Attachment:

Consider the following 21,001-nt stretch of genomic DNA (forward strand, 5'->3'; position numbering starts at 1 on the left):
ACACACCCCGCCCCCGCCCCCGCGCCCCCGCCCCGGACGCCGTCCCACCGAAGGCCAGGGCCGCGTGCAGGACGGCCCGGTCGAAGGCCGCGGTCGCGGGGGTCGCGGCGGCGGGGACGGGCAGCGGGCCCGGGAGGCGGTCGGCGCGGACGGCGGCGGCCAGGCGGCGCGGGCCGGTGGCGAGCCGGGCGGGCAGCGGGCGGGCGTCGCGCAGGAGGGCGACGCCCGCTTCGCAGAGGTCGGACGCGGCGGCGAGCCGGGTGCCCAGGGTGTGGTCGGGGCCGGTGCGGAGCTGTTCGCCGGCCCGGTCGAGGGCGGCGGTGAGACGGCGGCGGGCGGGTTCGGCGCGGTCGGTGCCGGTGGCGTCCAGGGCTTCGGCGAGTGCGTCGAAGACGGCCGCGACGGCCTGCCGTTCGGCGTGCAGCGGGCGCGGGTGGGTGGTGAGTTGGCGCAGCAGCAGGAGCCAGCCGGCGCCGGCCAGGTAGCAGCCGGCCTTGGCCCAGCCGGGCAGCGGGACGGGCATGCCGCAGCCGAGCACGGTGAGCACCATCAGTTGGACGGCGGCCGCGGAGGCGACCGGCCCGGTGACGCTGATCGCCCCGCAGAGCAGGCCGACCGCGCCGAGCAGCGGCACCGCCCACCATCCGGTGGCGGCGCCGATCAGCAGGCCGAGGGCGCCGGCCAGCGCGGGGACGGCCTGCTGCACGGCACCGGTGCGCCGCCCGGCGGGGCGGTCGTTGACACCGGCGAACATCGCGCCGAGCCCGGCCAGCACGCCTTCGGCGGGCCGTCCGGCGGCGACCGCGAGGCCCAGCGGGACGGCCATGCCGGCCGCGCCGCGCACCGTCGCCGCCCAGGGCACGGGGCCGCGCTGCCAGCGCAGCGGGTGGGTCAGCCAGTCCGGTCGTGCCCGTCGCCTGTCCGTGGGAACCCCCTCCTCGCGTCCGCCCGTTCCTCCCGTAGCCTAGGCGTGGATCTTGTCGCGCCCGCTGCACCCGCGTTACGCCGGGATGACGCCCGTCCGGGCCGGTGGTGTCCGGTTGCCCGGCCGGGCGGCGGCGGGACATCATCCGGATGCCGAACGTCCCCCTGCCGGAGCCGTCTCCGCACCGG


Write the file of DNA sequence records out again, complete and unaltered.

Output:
Consider the following 21,001-nt stretch of genomic DNA (forward strand, 5'->3'; position numbering starts at 1 on the left):
ACACACCCCGCCCCCGCCCCCGCGCCCCCGCCCCGGACGCCGTCCCACCGAAGGCCAGGGCCGCGTGCAGGACGGCCCGGTCGAAGGCCGCGGTCGCGGGGGTCGCGGCGGCGGGGACGGGCAGCGGGCCCGGGAGGCGGTCGGCGCGGACGGCGGCGGCCAGGCGGCGCGGGCCGGTGGCGAGCCGGGCGGGCAGCGGGCGGGCGTCGCGCAGGAGGGCGACGCCCGCTTCGCAGAGGTCGGACGCGGCGGCGAGCCGGGTGCCCAGGGTGTGGTCGGGGCCGGTGCGGAGCTGTTCGCCGGCCCGGTCGAGGGCGGCGGTGAGACGGCGGCGGGCGGGTTCGGCGCGGTCGGTGCCGGTGGCGTCCAGGGCTTCGGCGAGTGCGTCGAAGACGGCCGCGACGGCCTGCCGTTCGGCGTGCAGCGGGCGCGGGTGGGTGGTGAGTTGGCGCAGCAGCAGGAGCCAGCCGGCGCCGGCCAGGTAGCAGCCGGCCTTGGCCCAGCCGGGCAGCGGGACGGGCATGCCGCAGCCGAGCACGGTGAGCACCATCAGTTGGACGGCGGCCGCGGAGGCGACCGGCCCGGTGACGCTGATCGCCCCGCAGAGCAGGCCGACCGCGCCGAGCAGCGGCACCGCCCACCATCCGGTGGCGGCGCCGATCAGCAGGCCGAGGGCGCCGGCCAGCGCGGGGACGGCCTGCTGCACGGCACCGGTGCGCCGCCCGGCGGGGCGGTCGTTGACACCGGCGAACATCGCGCCGAGCCCGGCCAGCACGCCTTCGGCGGGCCGTCCGGCGGCGACCGCGAGGCCCAGCGGGACGGCCATGCCGGCCGCGCCGCGCACCGTCGCCGCCCAGGGCACGGGGCCGCGCTGCCAGCGCAGCGGGTGGGTCAGCCAGTCCGGTCGTGCCCGTCGCCTGTCCGTGGGAACCCCCTCCTCGCGTCCGCCCGTTCCTCCCGTAGCCTAGGCGTGGATCTTGTCGCGCCCGCTGCACCCGCGTTACGCCGGGATGACGCCCGTCCGGGCCGGTGGTGTCCGGTTGCCCGGCCGGGCGGCGGCGGGACATCATCCGGATGCCGAACGTCCCCCTGCCGGAGCCGTCTCCGCACCGG